EEOC Files Suit Against Employer for Violation of Pre-Employment Medical Inquiries

The Equal Employment Opportunity Commission (“EEOC”) filed suit on March 22, 2016 in the United States District Court for the Western District of Missouri against Grisham Farm Products, Inc. (“Grisham”), for an alleged violation of Title I of the Americans with Disabilities Act (“ADA”) and of the Genetic Information Non-Discrimination Act (“GINA”). GINA prohibits employers from requesting or requiring genetic information from job applicants.

The EEOC alleged that Grisham “violated the ADA and GINA by requiring job applicants…to fill out a three-page ‘Health History’ before they would be considered for a job.” The EEOC referred to the form as “among the most egregious we have seen.” Part of Grisham’s job application contained 43 “yes or no” health-related questions. The plaintiff, a recent applicant for a warehouse position, refused to fill out the form because he would have been forced to reveal a disability. At the top of the health-related form, Grisham had printed, in large letters: “All questions must be answered before we can process your application.”

The plaintiff answered the first question, then stopped, because he believed he did not have to reveal his medical history to his potential employer. Had the plaintiff answered each of the 43 questions, he most certainly would have disclosed his medical condition and disability. The plaintiff called Grisham and asked about the health form. He was informed by a company representative that if he did not fill out the health form completely, then Grisham would not accept his application. The Plaintiff refused to fill out the application and subsequently was not offered a position.

The health-related form was reportedly similar to one found in a doctor’s office. The EEOC’s Complaint alleges that the application asked for 10 years medical history regarding the applicant’s, allergies, arthritis, bladder infections, eating disorders, gallstones, STDs, prior hospitalizations, HIV infections, treatment for alcoholism. Additionally the form inquired whether the applicant had seen a doctor, chiropractor, therapist, or other health care provider in the past 24 months.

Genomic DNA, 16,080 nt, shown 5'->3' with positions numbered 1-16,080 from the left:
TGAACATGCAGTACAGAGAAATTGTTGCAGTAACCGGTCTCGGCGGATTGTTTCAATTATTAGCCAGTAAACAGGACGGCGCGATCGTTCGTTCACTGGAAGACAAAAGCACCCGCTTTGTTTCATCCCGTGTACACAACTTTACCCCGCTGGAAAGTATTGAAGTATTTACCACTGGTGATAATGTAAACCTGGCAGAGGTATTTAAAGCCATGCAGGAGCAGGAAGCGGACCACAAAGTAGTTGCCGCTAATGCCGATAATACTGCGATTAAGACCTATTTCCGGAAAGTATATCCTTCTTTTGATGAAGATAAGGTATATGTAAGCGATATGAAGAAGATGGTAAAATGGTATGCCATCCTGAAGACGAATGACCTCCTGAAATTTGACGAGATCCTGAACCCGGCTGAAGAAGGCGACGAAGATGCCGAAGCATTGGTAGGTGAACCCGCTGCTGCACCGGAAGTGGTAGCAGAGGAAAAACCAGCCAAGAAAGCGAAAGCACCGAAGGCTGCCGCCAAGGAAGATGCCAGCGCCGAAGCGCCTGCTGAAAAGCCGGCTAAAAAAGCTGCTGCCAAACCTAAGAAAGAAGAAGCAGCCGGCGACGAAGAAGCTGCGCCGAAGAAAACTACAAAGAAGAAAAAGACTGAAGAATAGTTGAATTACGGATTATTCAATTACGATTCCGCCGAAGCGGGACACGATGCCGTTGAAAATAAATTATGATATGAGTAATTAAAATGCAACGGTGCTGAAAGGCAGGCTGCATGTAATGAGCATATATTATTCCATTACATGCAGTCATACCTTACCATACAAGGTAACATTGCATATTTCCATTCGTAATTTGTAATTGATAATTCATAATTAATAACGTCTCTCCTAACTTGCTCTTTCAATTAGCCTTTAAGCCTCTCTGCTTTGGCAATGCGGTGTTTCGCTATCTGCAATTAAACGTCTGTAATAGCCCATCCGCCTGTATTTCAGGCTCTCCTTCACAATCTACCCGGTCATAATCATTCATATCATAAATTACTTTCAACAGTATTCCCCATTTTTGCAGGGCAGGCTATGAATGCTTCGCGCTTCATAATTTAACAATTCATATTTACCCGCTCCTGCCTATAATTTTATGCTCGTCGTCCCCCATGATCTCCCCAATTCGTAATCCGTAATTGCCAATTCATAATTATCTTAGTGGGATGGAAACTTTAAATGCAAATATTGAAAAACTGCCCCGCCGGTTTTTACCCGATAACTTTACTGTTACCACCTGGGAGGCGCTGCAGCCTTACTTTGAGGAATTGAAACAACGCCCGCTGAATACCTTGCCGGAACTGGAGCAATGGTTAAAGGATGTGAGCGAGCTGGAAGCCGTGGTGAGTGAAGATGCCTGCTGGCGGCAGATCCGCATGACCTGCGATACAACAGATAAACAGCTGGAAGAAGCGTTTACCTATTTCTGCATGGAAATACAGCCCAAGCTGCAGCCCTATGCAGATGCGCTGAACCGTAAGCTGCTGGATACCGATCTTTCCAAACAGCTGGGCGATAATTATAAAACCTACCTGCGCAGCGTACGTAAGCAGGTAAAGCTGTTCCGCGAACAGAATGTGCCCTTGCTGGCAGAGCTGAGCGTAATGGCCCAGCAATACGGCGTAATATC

The EEOC is seeking a permanent injunction against Grisham from continuing this practice of requesting pre-employment medical information from its applicants. Additionally, the EEOC is seeking monetary and punitive damages for the plaintiff.

This lawsuit brought by the EEOC is a good reminder for other employers that the ADA and GINA protect employees from employers asking about medical information before employment. An employer may not ask a job applicant:

• If he or she has a disability
• About the nature of an obvious disability
• To answer medical questions
• To take a medical exam before making a job offer.

However, an employer may ask a job applicant whether she or he can perform the job and how they would perform the job. Also, an employer may condition a job offer on the applicant answering certain medical questions or successfully passing a medical exam, but only if all new employees in the same job have to answer the questions or taken an exam, and the requirement is reasonably related to the job duties.

Once an employer hires an applicant and the applicant has started work, the only time an employer can ask medical questions or require a medical exam is if the employee has made a request for an accommodation and the employer needs medical documents to support that request. Furthermore, if the employer has reason to believe an employer is unable to perform a job successfully or safely because of a medical condition, the employer may ask medical questions.

Finally, employers should remember that all employee medical records and information are confidential and should be kept in separate medical files.

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